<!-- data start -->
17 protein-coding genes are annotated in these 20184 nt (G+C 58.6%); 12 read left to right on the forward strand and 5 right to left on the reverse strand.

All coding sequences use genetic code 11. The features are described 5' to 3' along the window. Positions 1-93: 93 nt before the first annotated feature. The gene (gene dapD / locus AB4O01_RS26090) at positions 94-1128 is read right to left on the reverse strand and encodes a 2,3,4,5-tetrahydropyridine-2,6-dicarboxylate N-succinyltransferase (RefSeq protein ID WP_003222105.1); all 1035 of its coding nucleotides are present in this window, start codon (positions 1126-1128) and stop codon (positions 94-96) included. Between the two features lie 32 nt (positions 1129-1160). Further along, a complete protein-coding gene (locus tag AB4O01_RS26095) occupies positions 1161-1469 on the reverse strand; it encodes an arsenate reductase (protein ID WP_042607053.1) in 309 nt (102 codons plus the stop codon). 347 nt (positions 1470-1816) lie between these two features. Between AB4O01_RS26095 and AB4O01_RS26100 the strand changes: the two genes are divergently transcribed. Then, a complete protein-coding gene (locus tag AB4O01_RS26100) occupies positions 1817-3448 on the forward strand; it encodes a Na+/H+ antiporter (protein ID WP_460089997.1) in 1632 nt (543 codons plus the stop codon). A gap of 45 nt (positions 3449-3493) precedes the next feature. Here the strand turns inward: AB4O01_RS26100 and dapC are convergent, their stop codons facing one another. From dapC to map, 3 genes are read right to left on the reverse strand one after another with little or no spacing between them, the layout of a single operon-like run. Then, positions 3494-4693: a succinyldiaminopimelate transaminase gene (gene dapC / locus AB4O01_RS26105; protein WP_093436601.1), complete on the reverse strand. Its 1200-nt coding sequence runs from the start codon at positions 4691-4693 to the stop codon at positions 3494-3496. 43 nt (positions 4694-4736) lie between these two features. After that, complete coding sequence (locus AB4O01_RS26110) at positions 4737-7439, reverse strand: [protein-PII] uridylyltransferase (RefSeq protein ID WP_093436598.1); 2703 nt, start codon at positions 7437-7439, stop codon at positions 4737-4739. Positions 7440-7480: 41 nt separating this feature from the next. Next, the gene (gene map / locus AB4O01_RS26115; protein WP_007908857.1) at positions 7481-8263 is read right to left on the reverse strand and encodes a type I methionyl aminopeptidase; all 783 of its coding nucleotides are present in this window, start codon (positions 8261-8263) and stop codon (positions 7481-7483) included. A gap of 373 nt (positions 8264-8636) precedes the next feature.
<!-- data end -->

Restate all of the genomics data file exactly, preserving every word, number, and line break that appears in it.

17 protein-coding genes are annotated in these 20184 nt (G+C 58.6%); 12 read left to right on the forward strand and 5 right to left on the reverse strand.

All coding sequences use genetic code 11. The features are described 5' to 3' along the window. Positions 1-93: 93 nt before the first annotated feature. The gene (gene dapD / locus AB4O01_RS26090) at positions 94-1128 is read right to left on the reverse strand and encodes a 2,3,4,5-tetrahydropyridine-2,6-dicarboxylate N-succinyltransferase (RefSeq protein ID WP_003222105.1); all 1035 of its coding nucleotides are present in this window, start codon (positions 1126-1128) and stop codon (positions 94-96) included. Between the two features lie 32 nt (positions 1129-1160). Further along, a complete protein-coding gene (locus tag AB4O01_RS26095) occupies positions 1161-1469 on the reverse strand; it encodes an arsenate reductase (protein ID WP_042607053.1) in 309 nt (102 codons plus the stop codon). 347 nt (positions 1470-1816) lie between these two features. Between AB4O01_RS26095 and AB4O01_RS26100 the strand changes: the two genes are divergently transcribed. Then, a complete protein-coding gene (locus tag AB4O01_RS26100) occupies positions 1817-3448 on the forward strand; it encodes a Na+/H+ antiporter (protein ID WP_460089997.1) in 1632 nt (543 codons plus the stop codon). A gap of 45 nt (positions 3449-3493) precedes the next feature. Here the strand turns inward: AB4O01_RS26100 and dapC are convergent, their stop codons facing one another. From dapC to map, 3 genes are read right to left on the reverse strand one after another with little or no spacing between them, the layout of a single operon-like run. Then, positions 3494-4693: a succinyldiaminopimelate transaminase gene (gene dapC / locus AB4O01_RS26105; protein WP_093436601.1), complete on the reverse strand. Its 1200-nt coding sequence runs from the start codon at positions 4691-4693 to the stop codon at positions 3494-3496. 43 nt (positions 4694-4736) lie between these two features. After that, complete coding sequence (locus AB4O01_RS26110) at positions 4737-7439, reverse strand: [protein-PII] uridylyltransferase (RefSeq protein ID WP_093436598.1); 2703 nt, start codon at positions 7437-7439, stop codon at positions 4737-4739. Positions 7440-7480: 41 nt separating this feature from the next. Next, the gene (gene map / locus AB4O01_RS26115; protein WP_007908857.1) at positions 7481-8263 is read right to left on the reverse strand and encodes a type I methionyl aminopeptidase; all 783 of its coding nucleotides are present in this window, start codon (positions 8261-8263) and stop codon (positions 7481-7483) included. A gap of 373 nt (positions 8264-8636) precedes the next feature.